comments 6

Loaf #7 – what’s different?

 

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Today I baked the seventh loaf from my current sourdough monster. Until this loaf I’ve been exclusively using the “no-knead” Lahey method and the results have been consistently fabulous. I neglected to get a dough going last night and mid-morning today I decided it would be good to have a loaf at dinner-time. The only thing to do was change up my approach and make a kneaded bread.

For no-knead bread, I use very little starter, and a long rising time (usually around 12 hours), and I only mess with the dough enough to make it come together in a very sticky dough. For this loaf I used quite a bit more starter, then I kneaded the bread for 10 minutes or so. I should say I kept my dough as sticky as possible while still being able to knead it. I suspect that I need a wetter dough to get a loaf with great internal character.

After an hour proofing, it didn’t look like much was happening with the dough at all. In fact it took about 3 hours to get a good rise. I punched it down, folded it and gave it a second short rise, about 25 minutes.

I baked it using the usual protocol – an extremely hot oven (500F), baked in a Dutch oven for half an hour with the lid on and another 15 minutes with the lid off.

The result was a loaf which had plenty of big holes, but overall a tighter texture than my no-knead bread, a little more like your basic French stick, except chewier. I’d say it was somewhere in between a french stick and my usual no-knead bread. The crust was beautiful, nicely developed but perhaps not quite as deeply developed as my previous loaves.

This was a damned fine loaf. Any bread baker would be more than satisfied with the result. Still, I’m going to say the no-knead loaves were just a wee bit better overall. There are lots of variables and I haven’t experimented enough yet to know how a single change in approach will affect the quality of the final loaf. I wouldn’t hesitate to make another kneaded sourdough like the one I baked today, but knowing I can get slightly better quality with more time and less work, I’ll continue to use “no-knead” as my default method.

6 Comments

  1. Miss Polly

    They all look amazing. No need to knead! I didn’t read through to see if you replaced your Dutch oven or are you just committed that due to high temperature the pot has gotten dark?

    • Hi Miss Polly. I’m still using the Dutch oven. The interior enamel is holding up. One day I’ll replace it with a cast iron pot with lid without enamel.

      • Miss Polly

        Awesome. I am convinced this is the year I will attempt the Paska. Previous posts on your Paska wars were so fun to read not to mention anything with ‘bread’ and ‘lemon’ can’t be wrong. I have the coffee cans, I just need some more research on recipes and courage!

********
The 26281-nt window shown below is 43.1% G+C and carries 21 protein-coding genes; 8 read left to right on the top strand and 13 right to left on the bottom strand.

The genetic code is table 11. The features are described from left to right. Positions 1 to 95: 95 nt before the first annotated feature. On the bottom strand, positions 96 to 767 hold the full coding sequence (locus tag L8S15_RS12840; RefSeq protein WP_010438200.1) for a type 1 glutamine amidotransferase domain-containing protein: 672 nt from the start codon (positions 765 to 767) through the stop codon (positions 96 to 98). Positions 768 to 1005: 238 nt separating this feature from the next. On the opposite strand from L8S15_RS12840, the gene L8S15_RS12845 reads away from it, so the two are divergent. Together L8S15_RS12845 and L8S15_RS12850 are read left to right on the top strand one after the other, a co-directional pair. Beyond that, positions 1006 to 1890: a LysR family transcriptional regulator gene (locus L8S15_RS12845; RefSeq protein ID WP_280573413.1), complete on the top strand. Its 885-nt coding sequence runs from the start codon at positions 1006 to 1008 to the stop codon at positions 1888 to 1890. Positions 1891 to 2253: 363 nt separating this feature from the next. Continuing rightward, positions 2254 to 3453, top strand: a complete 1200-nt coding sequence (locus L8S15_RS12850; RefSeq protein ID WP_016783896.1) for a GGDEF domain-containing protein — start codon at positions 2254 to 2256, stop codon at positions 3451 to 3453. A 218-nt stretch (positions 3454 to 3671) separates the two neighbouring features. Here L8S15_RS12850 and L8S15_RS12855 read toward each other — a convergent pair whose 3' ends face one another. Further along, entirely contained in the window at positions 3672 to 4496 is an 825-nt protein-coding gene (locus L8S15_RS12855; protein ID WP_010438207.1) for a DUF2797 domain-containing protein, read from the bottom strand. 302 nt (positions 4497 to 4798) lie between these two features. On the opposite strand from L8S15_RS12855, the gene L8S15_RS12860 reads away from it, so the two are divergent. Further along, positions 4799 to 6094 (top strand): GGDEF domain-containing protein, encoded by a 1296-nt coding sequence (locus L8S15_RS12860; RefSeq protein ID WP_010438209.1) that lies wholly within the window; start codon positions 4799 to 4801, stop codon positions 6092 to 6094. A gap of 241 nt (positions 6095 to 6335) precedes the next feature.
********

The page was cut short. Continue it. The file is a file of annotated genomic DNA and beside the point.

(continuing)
• There are lots of videos on YouTube on paska, and watching them is a great confidence builder. Spray the inside of the coffee cans with oil spray and coat with bread crumbs (toss the crumbs in the can and roll it around until coated). Make a sticky dough rather than a firm one, even if it makes kneading challenging. You will do fine. We always make several paskas and make friends.

  2. Salvelinas Fontinalis

    next time you make a kneaded loaf from a sourdough monster add a half teaspoon of sugar to the doughball when you start to knead it. It will not add any sweetness at all to the bread but it will make the yeast much much happier and a happier yeast is just better.

    • Have you made bread from a sourdough starter before? In what way do you predict the yeast will be happier and how will that translate to better bread? Why are you suggesting I do this with a kneaded loaf as opposed to a no-knead loaf?

      I’m not convinced it is a good idea. As I understand it, a sourdough culture has a couple things going on. One is a community of yeasts and the other is bacteria which produces lactic acid (and creates the distinctive sourdough flavour). A good starter will have just the right balance. It doesn’t need any additional sugar to function perfectly. I don’t think there is value in attempting to speed up the process. In fact some bakers try to slow down the development of the yeast by lowering temperature and believe that a much longer rise at lower temperature will produce a more strongly flavoured product. I’ve read that if you have a good, successful starter, there is some risk in throwing off the balance if you mess with it by adding sugars to the mix, but I don’t know if that opinion is scientific or based on experience.

      I know that some people use honey or pure pineapple juice in the first couple days of capturing a starter with some success, but I didn’t do this and nobody I know has done it. My starter works very well and produces particularly excellent bread and it used just flour and water.

      I’ll do some research.

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